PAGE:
• Changing the page
  • Selecting / unselecting an issue

These are the events that will propagate changes to our state entities.

Then we have the following state entities:

  • "Current repo & page": Since the page and the repo are very tightly coupled, it makes sense to have an entity that represents the current state of the both of them. This entity depends on 2 different user interactions: changing the repo and changing the page.

  • From this entity we can easily derive the "list of issues" and the "current page".

  • We also have the "# of open issues" which depends on the "changing repo" event.

  • Then there is the "issue details" which will change whenever the user selects/unselects an issue.

  • And finally we have the "issue comments" which depend on the "issue details".

That's it. That's all the app-level state. It's worth pointing out that the UI doesn't allow the user to change the repo or the page while there is a selected issue.

Defining the state of the App

Now that we have identified the state, let's represent it using RxJS streams, and let's create the necessary React hooks.

One nice thing about Reactive Programming is that it's possible to declare state in a way that reads from top to bottom. That's because each state entity is only coupled to the entities that it depends on.

In order to illustrate that, we will be putting all the state of this app in the same file. Normally, it would be better to break this file down into smaller pieces and to co-locate each piece closer to where it is being used.

Let's first define and export the default states of the app:

export const INITIAL_ORG = "rails"
export const INITIAL_REPO = "rails"

Next, let's create the entry points for the user interactions:

const repoSubject$ = new Subject<{ org: string; repo: string }>()
export const onLoadRepo = (org: string, repo: string) => {
repoSubject$.next({ org, repo })
}
const pageSelected$ = new Subject<number>()
export const onPageChange = (nextPage: number) => {
pageSelected$.next(nextPage)
}
const issueSelected$ = new Subject<number | null>()
export const onIssueSelected = (id: number) => {
issueSelected$.next(id)
}
export const onIssueUnselecteed = () => {
issueSelected$.next(null)
}

Now that we already have the top-level streams, let's create a stream that represents the "current repo and page" entity. We want to reset the page to 1 when the selected repo changes, so we can represent this behavior with merge:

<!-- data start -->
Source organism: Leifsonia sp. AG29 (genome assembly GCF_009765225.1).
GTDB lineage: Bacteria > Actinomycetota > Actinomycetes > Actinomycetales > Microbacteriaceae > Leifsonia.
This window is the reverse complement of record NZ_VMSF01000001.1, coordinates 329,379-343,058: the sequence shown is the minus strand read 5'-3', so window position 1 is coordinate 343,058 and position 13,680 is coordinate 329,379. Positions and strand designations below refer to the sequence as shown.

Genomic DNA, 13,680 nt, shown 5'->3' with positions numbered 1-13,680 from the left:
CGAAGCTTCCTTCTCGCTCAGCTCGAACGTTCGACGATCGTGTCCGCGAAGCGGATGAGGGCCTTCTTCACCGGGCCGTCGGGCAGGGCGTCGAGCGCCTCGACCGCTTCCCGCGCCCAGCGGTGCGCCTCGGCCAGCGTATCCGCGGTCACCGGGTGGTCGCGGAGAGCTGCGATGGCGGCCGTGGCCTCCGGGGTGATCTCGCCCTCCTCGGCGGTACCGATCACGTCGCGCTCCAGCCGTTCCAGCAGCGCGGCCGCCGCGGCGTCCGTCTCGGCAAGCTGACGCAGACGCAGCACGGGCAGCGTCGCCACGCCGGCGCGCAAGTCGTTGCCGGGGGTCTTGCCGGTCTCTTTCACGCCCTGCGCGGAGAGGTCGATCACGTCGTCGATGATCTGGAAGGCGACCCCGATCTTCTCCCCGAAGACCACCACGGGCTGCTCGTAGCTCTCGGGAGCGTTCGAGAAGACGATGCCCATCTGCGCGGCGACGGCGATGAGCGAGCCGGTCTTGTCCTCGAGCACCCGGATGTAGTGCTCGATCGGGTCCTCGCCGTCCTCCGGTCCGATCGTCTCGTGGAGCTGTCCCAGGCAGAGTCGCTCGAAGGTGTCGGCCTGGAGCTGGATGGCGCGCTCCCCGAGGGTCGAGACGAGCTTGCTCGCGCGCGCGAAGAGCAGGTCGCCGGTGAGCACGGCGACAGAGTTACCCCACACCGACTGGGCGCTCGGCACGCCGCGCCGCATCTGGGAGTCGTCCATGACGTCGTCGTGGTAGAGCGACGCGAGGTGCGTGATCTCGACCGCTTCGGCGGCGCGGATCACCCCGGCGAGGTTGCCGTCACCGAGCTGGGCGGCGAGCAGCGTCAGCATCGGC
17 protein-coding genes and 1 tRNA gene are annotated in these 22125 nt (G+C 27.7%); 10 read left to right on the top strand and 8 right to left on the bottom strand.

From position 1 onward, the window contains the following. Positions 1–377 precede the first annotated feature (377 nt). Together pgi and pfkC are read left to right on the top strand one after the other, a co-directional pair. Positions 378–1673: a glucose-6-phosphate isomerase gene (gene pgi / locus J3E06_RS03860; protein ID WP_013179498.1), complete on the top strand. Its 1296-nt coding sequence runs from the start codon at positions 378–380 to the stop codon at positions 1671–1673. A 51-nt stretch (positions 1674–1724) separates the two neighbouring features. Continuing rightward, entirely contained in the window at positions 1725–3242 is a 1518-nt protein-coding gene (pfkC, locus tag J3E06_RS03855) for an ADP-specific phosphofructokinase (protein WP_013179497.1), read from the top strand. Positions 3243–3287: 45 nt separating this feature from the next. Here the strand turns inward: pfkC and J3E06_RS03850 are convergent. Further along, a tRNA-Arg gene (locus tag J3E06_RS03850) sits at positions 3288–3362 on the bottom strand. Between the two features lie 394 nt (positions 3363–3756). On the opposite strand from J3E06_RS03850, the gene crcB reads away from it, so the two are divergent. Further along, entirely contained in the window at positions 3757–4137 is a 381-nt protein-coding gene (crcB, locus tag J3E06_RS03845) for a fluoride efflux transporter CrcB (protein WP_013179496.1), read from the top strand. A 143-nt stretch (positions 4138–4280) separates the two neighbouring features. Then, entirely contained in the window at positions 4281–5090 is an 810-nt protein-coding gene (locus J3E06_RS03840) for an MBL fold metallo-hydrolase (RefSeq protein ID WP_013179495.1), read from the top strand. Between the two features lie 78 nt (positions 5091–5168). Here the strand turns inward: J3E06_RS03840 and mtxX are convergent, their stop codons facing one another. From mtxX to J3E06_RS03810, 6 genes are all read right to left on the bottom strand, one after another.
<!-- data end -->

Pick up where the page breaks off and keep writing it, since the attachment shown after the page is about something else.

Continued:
export const [useCurrentRepo, currentRepo$] = bind(
repoSubject$.pipe(
startWith({
org: INITIAL_ORG,
repo: INITIAL_REPO,
}),
),
)
const currentRepoAndPage$ = merge(
// When repo changes, update repo and reset page to 1
currentRepo$.pipe(
map((currentRepo) => ({
...currentRepo,
page: 1,
})),
),
// When page changes
pageSelected$.pipe(
filter((page) => page > 0),
// keep same repo, update page
withLatestFrom(currentRepo$),
map(([page, repo]) => ({ ...repo, page })),
),
).pipe(shareLatest())

From this stream we can extract the current page:

export const [useCurrentPage] = bind(
currentRepoAndPage$.pipe(map(({ page }) => page)),
)

And following our model, the list of issues also depends on this stream, but the list of issues needs to be loaded from the API.

In this example we also want to use React Suspense: When the user changes the repo or page, we want to show a suspended state while the new issue list is loading (i.e. "Loading issues..."). The way we can do this, is by emitting the SUSPENSE symbol, that means that there's data being loaded in this stream. This can be expressed reactively as:

export const [useIssues, issues$] = bind(
currentRepoAndPage$.pipe(
switchMap(({ page, repo, org }) =>
getIssues(org, repo, page).pipe(startWith(SUSPENSE)),
),
),
)

This way, every time the current repo or page changes, the useIssues hook will send another query to the API to keep everything up to date, suspending the component(s) that depend on it while it's fetching the new values.

We can use the same pattern to retrieve the number of open issues:

export const [useOpenIssuesLen, openIssuesLen$] = bind(
currentRepo$.pipe(
switchMap(({ org, repo }) =>
getRepoOpenIssuesCount(org, repo).pipe(startWith(SUSPENSE)),
),
),
)
info

Now, since issues$ and openIssuesLen$ are observables that trigger side-effects, it's important that their initial subscriptions happen before react renders the components that depend on them. That's why we are going to define a top-level subscription that ensures that.

We need to also make sure that an error won't close this top-level subscription:

merge(issues$, openIssuesLen$)
.pipe(retryWhen(() => currentRepoAndPage$.pipe(skip(1))))
.subscribe()

And lastly we need to declare the state when an issue is selected: Following similar logic, we need to load the issue details when an issue is selected, as well as its comments:

export const [useSelectedIssueId, selectedIssueId$] = bind(
issueSelected$.pipe(startWith(null)),
)
export const [useIssue, issue$] = bind(
selectedIssueId$.pipe(
filter((id): id is number => id !== null),
withLatestFrom(currentRepo$),
switchMap(([id, { org, repo }]) =>
getIssue(org, repo, id).pipe(startWith(SUSPENSE)),
),
),
)
export const [useIssueComments, issueComments$] = bind(
issue$.pipe(
filter((issue): issue is Issue => issue !== SUSPENSE),
switchMap(issue => getComments(issue.comments_url).pipe(startWith(SUSPENSE)),
),
)

As this pattern of switchMap and startWith(SUSPENSE) is something that's often used, react-rxjs exports switchMapSuspended in @react-rxjs/utils that makes it sightly less verbose.

Here we also need to create a subscription to issueComments$ in order to ensure that the first subscription happens before react renders the components that depend on it. Notice that by just subscribing to issueComment$, all the streams that depend on it will also get a subscription:

selectedIssueId$
.pipe(switchMapTo(issueComments$.pipe(catchError(() => EMPTY))))
.subscribe()

Wiring things up!